Bradford has double the number of people claiming for whiplash injury than the national average, it has been revealed, leading to one MP to call for the personal injury claims system to be regulated.

Bradford East MP David Ward said that in addition to the problem of criminal gangs staging crashes, many claims were being made by motorists frustrated about their high insurance premiums who wanted some of their cash back.

Mr Ward (Lib Dem) said the number of road accidents had reduced due to improved vehicle technology and safety measures such as traffic calming, but personal claims had increased with the average person claiming up to £3,000.

“I believe there is a need for legislation,” he said.

“We have to look at the speed of vehicles and use technology to say to people ‘if you were in that car doing that speed, you would not get whiplash’.”

Across the district about 18 residents per 1,000 made a claim between April 2011 and March this year. The national average is nine per 1,000 people.

Whiplash claims cost insurers £2 billion a year, with bogus payouts adding £90 to the typical car insurance premium.

The statistics, released by the Compensation Recovery Unit at the Department of Work and Pensions, showed that 542,922 claims were received from April 2011 to March 2012 with 10,111 coming from Bradford and 29,441 centred on Birmingham.

The fraudulent figures could even be higher because the CRU only has numbers for those claiming benefits as a result of being off sick with the injury where a compensation claim has been made.

Mr Ward, who has campaigned about rocketing insurance premiums across the district, said Justice Secretary Ken Clarke had met Prime Minister David Cameron to discuss the issue of whiplash personal injury claims amid growing concern about its impact on the motor insurance industry.

“They were looking at all parts of this crazy dysfunctional system,” he said.

“It is now so culturally embedded in people to react to high insurance premiums by trying to reclaim it through fraudulent claims.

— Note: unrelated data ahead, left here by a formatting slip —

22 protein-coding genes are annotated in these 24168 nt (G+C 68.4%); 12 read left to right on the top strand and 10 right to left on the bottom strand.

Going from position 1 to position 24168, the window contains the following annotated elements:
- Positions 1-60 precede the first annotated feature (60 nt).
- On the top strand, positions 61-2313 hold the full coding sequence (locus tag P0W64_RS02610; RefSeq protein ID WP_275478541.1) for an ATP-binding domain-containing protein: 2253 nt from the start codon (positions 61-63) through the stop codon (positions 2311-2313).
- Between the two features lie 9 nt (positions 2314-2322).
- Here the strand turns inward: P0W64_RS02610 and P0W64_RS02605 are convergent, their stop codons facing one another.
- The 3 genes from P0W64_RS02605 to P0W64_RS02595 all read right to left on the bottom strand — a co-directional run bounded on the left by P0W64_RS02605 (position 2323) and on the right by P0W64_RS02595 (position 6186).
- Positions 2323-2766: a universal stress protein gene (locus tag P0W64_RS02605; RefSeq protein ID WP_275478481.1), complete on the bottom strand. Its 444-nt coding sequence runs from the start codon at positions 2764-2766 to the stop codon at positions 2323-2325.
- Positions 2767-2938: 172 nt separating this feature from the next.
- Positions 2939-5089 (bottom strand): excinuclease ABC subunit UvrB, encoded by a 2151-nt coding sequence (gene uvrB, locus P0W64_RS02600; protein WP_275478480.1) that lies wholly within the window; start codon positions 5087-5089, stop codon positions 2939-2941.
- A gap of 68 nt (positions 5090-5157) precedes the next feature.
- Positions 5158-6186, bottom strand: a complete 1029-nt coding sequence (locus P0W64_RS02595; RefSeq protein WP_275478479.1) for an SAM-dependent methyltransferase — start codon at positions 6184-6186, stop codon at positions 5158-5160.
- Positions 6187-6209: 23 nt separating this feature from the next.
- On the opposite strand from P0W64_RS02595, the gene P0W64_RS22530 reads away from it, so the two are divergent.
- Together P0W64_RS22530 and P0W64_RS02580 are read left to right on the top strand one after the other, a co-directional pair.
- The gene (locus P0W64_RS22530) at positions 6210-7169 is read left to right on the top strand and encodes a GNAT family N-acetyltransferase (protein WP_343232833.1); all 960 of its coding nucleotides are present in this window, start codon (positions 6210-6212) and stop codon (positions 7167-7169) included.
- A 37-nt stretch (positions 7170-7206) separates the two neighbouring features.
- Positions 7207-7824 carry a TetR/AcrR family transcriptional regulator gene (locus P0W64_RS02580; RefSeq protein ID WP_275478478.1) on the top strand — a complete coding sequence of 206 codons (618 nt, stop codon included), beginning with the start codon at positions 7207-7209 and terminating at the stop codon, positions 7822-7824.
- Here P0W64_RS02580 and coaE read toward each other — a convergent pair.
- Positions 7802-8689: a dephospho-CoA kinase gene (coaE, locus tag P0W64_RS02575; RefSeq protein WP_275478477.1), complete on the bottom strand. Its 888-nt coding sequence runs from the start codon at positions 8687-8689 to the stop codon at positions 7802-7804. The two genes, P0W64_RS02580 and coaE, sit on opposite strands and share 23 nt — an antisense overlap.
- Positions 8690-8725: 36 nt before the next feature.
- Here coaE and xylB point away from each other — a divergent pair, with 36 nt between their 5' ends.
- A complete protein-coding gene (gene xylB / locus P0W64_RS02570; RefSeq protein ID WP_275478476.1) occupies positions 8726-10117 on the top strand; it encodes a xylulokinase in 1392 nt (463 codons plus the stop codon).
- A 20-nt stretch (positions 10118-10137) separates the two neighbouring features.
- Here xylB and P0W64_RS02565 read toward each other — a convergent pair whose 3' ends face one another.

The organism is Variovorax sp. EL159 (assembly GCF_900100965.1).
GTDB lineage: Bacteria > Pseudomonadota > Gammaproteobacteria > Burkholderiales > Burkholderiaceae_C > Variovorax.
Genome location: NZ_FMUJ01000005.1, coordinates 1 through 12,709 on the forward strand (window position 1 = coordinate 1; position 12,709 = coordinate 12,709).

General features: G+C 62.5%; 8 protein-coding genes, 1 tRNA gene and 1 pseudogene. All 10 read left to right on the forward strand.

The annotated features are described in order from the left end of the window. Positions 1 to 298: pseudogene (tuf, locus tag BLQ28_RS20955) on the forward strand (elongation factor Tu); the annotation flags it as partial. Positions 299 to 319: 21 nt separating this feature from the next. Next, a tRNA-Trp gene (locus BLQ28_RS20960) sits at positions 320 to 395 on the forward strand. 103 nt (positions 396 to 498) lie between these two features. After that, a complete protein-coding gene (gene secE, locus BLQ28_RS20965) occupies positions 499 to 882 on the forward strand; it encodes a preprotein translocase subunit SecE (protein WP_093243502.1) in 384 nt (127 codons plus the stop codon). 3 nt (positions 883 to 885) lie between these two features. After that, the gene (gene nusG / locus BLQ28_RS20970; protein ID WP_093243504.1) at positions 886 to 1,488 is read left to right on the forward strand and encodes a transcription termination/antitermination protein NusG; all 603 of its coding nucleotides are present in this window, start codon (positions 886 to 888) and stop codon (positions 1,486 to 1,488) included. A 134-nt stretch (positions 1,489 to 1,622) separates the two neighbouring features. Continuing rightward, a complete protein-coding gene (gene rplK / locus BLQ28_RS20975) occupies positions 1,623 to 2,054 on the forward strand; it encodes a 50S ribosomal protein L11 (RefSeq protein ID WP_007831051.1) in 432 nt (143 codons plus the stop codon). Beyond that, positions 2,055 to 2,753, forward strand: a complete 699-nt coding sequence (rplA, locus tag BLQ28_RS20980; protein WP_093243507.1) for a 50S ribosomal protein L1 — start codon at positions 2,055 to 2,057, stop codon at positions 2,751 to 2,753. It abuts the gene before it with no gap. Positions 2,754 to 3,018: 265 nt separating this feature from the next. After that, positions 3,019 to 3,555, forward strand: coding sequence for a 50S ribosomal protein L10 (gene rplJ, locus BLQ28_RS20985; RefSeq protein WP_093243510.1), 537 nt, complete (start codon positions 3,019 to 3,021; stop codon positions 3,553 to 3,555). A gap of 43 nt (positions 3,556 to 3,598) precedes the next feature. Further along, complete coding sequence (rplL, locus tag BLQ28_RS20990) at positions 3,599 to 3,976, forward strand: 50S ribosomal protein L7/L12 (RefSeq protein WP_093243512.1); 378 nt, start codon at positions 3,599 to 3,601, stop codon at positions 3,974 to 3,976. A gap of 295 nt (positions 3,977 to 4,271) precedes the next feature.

“Many of these people are not normally bad people. It is their way of getting back something they think they should not have had in the first place.

“Then you have those organised criminals actually creating crash situations as well to put more pressure on.”

Mr Ward said he wanted to run a pilot with the medical profession in the BD3 postcode area to engage with GPs who write medical notes for whiplash claimants.

He said: “The GPs themselves cannot be happy about the increase in people coming through their doors claiming to have whiplash, they must feel uneasy.”

A spokesman for The Association of British Insurers said people claiming whiplash injuries should not be entitled to compensation unless there was objective evidence that they had suffered injury.

The spokesman said: “This is one of several radical reforms which the ABI has said needs to be considered to reduce the UK’s whiplash epidemic and bring down the costs of motor insurance.

“Britain’s thriving whiplash industry is now pushing up the cost of the average motor insurance policy by a staggering 20 per cent. Despite a fall in the number of car crashes, whiplash claims have risen by a third in the last three years.

“If whiplash was an Olympic sport, the UK would be gold medallists. The fact that whiplash is virtually impossible to disprove means that for too many it has become the fraud of choice, often aided and abetted by ambulance-chasing lawyers and claims management firms.”